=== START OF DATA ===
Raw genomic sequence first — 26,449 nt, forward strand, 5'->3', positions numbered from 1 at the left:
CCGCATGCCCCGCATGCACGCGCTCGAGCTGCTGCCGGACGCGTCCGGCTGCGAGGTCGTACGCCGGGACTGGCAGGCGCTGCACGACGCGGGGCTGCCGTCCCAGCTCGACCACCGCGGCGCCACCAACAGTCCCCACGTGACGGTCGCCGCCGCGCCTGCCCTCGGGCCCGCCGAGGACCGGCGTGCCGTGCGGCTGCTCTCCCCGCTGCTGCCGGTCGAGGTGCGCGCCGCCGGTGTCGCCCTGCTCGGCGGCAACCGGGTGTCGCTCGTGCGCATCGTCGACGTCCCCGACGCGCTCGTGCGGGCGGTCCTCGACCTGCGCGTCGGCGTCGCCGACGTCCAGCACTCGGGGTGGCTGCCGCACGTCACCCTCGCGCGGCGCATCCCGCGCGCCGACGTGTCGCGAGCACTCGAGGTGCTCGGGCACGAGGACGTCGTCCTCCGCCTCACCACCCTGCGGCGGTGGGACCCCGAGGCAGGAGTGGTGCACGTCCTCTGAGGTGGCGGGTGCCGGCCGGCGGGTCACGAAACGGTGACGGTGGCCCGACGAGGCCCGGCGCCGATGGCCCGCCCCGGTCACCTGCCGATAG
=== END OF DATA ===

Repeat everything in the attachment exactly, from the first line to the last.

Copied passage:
Raw genomic sequence first — 26,449 nt, forward strand, 5'->3', positions numbered from 1 at the left:
CCGCATGCCCCGCATGCACGCGCTCGAGCTGCTGCCGGACGCGTCCGGCTGCGAGGTCGTACGCCGGGACTGGCAGGCGCTGCACGACGCGGGGCTGCCGTCCCAGCTCGACCACCGCGGCGCCACCAACAGTCCCCACGTGACGGTCGCCGCCGCGCCTGCCCTCGGGCCCGCCGAGGACCGGCGTGCCGTGCGGCTGCTCTCCCCGCTGCTGCCGGTCGAGGTGCGCGCCGCCGGTGTCGCCCTGCTCGGCGGCAACCGGGTGTCGCTCGTGCGCATCGTCGACGTCCCCGACGCGCTCGTGCGGGCGGTCCTCGACCTGCGCGTCGGCGTCGCCGACGTCCAGCACTCGGGGTGGCTGCCGCACGTCACCCTCGCGCGGCGCATCCCGCGCGCCGACGTGTCGCGAGCACTCGAGGTGCTCGGGCACGAGGACGTCGTCCTCCGCCTCACCACCCTGCGGCGGTGGGACCCCGAGGCAGGAGTGGTGCACGTCCTCTGAGGTGGCGGGTGCCGGCCGGCGGGTCACGAAACGGTGACGGTGGCCCGACGAGGCCCGGCGCCGATGGCCCGCCCCGGTCACCTGCCGATAG